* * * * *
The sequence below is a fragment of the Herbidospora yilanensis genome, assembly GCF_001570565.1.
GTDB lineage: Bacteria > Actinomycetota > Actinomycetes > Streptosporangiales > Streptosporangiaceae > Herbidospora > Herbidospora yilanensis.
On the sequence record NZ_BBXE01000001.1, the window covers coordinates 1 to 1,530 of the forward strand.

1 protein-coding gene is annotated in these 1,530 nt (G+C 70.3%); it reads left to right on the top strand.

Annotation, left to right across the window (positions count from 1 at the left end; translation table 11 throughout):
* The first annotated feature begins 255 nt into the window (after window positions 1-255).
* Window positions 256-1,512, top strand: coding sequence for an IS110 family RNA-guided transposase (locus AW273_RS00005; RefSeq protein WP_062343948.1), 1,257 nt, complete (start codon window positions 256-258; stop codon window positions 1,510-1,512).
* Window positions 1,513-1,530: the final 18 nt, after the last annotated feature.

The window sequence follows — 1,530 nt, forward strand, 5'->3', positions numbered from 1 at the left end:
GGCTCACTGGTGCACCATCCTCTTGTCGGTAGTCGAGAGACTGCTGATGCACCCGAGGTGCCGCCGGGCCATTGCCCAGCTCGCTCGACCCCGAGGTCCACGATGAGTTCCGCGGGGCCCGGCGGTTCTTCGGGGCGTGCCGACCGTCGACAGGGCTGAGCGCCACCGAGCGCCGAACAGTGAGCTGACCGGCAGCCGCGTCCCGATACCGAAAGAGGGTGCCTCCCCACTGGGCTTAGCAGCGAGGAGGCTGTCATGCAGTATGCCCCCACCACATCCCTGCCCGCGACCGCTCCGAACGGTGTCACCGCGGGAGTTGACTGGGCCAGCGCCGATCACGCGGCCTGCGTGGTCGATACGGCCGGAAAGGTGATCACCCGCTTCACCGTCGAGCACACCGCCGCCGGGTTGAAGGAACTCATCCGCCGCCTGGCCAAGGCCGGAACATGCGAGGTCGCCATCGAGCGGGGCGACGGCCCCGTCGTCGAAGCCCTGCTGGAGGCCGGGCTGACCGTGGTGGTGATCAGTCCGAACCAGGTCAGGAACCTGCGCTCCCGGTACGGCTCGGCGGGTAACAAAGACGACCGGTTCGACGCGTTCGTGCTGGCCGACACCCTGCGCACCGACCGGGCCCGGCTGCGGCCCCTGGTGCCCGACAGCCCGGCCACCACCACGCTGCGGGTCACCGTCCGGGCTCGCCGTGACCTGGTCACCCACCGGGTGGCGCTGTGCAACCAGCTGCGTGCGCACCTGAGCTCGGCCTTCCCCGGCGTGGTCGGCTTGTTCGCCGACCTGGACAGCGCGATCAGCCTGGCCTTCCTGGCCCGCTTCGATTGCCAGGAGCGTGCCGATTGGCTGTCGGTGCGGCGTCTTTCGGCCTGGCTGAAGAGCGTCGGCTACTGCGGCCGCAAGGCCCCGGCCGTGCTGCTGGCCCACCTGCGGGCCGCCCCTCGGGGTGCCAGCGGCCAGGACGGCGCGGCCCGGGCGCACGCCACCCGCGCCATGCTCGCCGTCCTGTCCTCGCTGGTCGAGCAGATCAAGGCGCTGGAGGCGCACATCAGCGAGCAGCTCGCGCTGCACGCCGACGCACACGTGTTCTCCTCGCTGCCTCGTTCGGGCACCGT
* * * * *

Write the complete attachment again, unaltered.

The sequence below is a fragment of the Herbidospora yilanensis genome, assembly GCF_001570565.1.
GTDB lineage: Bacteria > Actinomycetota > Actinomycetes > Streptosporangiales > Streptosporangiaceae > Herbidospora > Herbidospora yilanensis.
On the sequence record NZ_BBXE01000001.1, the window covers coordinates 1 to 1,530 of the forward strand.

1 protein-coding gene is annotated in these 1,530 nt (G+C 70.3%); it reads left to right on the top strand.

Annotation, left to right across the window (positions count from 1 at the left end; translation table 11 throughout):
* The first annotated feature begins 255 nt into the window (after window positions 1-255).
* Window positions 256-1,512, top strand: coding sequence for an IS110 family RNA-guided transposase (locus AW273_RS00005; RefSeq protein WP_062343948.1), 1,257 nt, complete (start codon window positions 256-258; stop codon window positions 1,510-1,512).
* Window positions 1,513-1,530: the final 18 nt, after the last annotated feature.

The window sequence follows — 1,530 nt, forward strand, 5'->3', positions numbered from 1 at the left end:
GGCTCACTGGTGCACCATCCTCTTGTCGGTAGTCGAGAGACTGCTGATGCACCCGAGGTGCCGCCGGGCCATTGCCCAGCTCGCTCGACCCCGAGGTCCACGATGAGTTCCGCGGGGCCCGGCGGTTCTTCGGGGCGTGCCGACCGTCGACAGGGCTGAGCGCCACCGAGCGCCGAACAGTGAGCTGACCGGCAGCCGCGTCCCGATACCGAAAGAGGGTGCCTCCCCACTGGGCTTAGCAGCGAGGAGGCTGTCATGCAGTATGCCCCCACCACATCCCTGCCCGCGACCGCTCCGAACGGTGTCACCGCGGGAGTTGACTGGGCCAGCGCCGATCACGCGGCCTGCGTGGTCGATACGGCCGGAAAGGTGATCACCCGCTTCACCGTCGAGCACACCGCCGCCGGGTTGAAGGAACTCATCCGCCGCCTGGCCAAGGCCGGAACATGCGAGGTCGCCATCGAGCGGGGCGACGGCCCCGTCGTCGAAGCCCTGCTGGAGGCCGGGCTGACCGTGGTGGTGATCAGTCCGAACCAGGTCAGGAACCTGCGCTCCCGGTACGGCTCGGCGGGTAACAAAGACGACCGGTTCGACGCGTTCGTGCTGGCCGACACCCTGCGCACCGACCGGGCCCGGCTGCGGCCCCTGGTGCCCGACAGCCCGGCCACCACCACGCTGCGGGTCACCGTCCGGGCTCGCCGTGACCTGGTCACCCACCGGGTGGCGCTGTGCAACCAGCTGCGTGCGCACCTGAGCTCGGCCTTCCCCGGCGTGGTCGGCTTGTTCGCCGACCTGGACAGCGCGATCAGCCTGGCCTTCCTGGCCCGCTTCGATTGCCAGGAGCGTGCCGATTGGCTGTCGGTGCGGCGTCTTTCGGCCTGGCTGAAGAGCGTCGGCTACTGCGGCCGCAAGGCCCCGGCCGTGCTGCTGGCCCACCTGCGGGCCGCCCCTCGGGGTGCCAGCGGCCAGGACGGCGCGGCCCGGGCGCACGCCACCCGCGCCATGCTCGCCGTCCTGTCCTCGCTGGTCGAGCAGATCAAGGCGCTGGAGGCGCACATCAGCGAGCAGCTCGCGCTGCACGCCGACGCACACGTGTTCTCCTCGCTGCCTCGTTCGGGCACCGT